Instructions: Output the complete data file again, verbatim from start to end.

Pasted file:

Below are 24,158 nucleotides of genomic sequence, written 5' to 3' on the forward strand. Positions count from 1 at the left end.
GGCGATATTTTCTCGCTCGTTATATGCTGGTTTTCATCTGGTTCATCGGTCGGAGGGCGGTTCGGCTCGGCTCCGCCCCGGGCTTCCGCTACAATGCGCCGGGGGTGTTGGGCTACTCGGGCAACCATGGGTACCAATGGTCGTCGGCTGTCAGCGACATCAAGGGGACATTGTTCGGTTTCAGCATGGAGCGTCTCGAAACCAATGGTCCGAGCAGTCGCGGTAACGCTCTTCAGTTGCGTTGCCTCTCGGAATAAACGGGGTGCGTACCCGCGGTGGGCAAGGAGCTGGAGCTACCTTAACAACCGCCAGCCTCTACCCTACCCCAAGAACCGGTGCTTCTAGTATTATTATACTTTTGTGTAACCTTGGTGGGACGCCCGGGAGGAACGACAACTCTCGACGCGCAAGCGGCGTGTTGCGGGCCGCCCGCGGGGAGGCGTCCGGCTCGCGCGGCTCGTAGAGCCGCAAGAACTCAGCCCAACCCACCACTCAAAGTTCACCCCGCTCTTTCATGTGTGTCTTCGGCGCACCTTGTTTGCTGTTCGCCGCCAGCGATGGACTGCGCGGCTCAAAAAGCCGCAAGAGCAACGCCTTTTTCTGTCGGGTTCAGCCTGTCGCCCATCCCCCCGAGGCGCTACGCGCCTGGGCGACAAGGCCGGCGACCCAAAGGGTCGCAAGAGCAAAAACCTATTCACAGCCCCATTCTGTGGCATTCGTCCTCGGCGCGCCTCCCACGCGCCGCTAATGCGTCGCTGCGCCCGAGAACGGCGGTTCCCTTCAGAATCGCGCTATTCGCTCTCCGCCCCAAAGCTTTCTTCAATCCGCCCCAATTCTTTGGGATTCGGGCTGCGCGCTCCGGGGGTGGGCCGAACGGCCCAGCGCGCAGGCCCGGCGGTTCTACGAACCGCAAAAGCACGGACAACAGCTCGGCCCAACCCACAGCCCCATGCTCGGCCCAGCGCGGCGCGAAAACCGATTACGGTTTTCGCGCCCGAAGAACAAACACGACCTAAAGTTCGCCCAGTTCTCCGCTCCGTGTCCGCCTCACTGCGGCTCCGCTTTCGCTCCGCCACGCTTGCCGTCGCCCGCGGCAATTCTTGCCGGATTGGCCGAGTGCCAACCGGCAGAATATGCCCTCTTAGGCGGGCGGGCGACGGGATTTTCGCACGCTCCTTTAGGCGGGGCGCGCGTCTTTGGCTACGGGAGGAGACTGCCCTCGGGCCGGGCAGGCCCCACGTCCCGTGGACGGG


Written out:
Below are 24,158 nucleotides of genomic sequence, written 5' to 3' on the forward strand. Positions count from 1 at the left end.
GGCGATATTTTCTCGCTCGTTATATGCTGGTTTTCATCTGGTTCATCGGTCGGAGGGCGGTTCGGCTCGGCTCCGCCCCGGGCTTCCGCTACAATGCGCCGGGGGTGTTGGGCTACTCGGGCAACCATGGGTACCAATGGTCGTCGGCTGTCAGCGACATCAAGGGGACATTGTTCGGTTTCAGCATGGAGCGTCTCGAAACCAATGGTCCGAGCAGTCGCGGTAACGCTCTTCAGTTGCGTTGCCTCTCGGAATAAACGGGGTGCGTACCCGCGGTGGGCAAGGAGCTGGAGCTACCTTAACAACCGCCAGCCTCTACCCTACCCCAAGAACCGGTGCTTCTAGTATTATTATACTTTTGTGTAACCTTGGTGGGACGCCCGGGAGGAACGACAACTCTCGACGCGCAAGCGGCGTGTTGCGGGCCGCCCGCGGGGAGGCGTCCGGCTCGCGCGGCTCGTAGAGCCGCAAGAACTCAGCCCAACCCACCACTCAAAGTTCACCCCGCTCTTTCATGTGTGTCTTCGGCGCACCTTGTTTGCTGTTCGCCGCCAGCGATGGACTGCGCGGCTCAAAAAGCCGCAAGAGCAACGCCTTTTTCTGTCGGGTTCAGCCTGTCGCCCATCCCCCCGAGGCGCTACGCGCCTGGGCGACAAGGCCGGCGACCCAAAGGGTCGCAAGAGCAAAAACCTATTCACAGCCCCATTCTGTGGCATTCGTCCTCGGCGCGCCTCCCACGCGCCGCTAATGCGTCGCTGCGCCCGAGAACGGCGGTTCCCTTCAGAATCGCGCTATTCGCTCTCCGCCCCAAAGCTTTCTTCAATCCGCCCCAATTCTTTGGGATTCGGGCTGCGCGCTCCGGGGGTGGGCCGAACGGCCCAGCGCGCAGGCCCGGCGGTTCTACGAACCGCAAAAGCACGGACAACAGCTCGGCCCAACCCACAGCCCCATGCTCGGCCCAGCGCGGCGCGAAAACCGATTACGGTTTTCGCGCCCGAAGAACAAACACGACCTAAAGTTCGCCCAGTTCTCCGCTCCGTGTCCGCCTCACTGCGGCTCCGCTTTCGCTCCGCCACGCTTGCCGTCGCCCGCGGCAATTCTTGCCGGATTGGCCGAGTGCCAACCGGCAGAATATGCCCTCTTAGGCGGGCGGGCGACGGGATTTTCGCACGCTCCTTTAGGCGGGGCGCGCGTCTTTGGCTACGGGAGGAGACTGCCCTCGGGCCGGGCAGGCCCCACGTCCCGTGGACGGG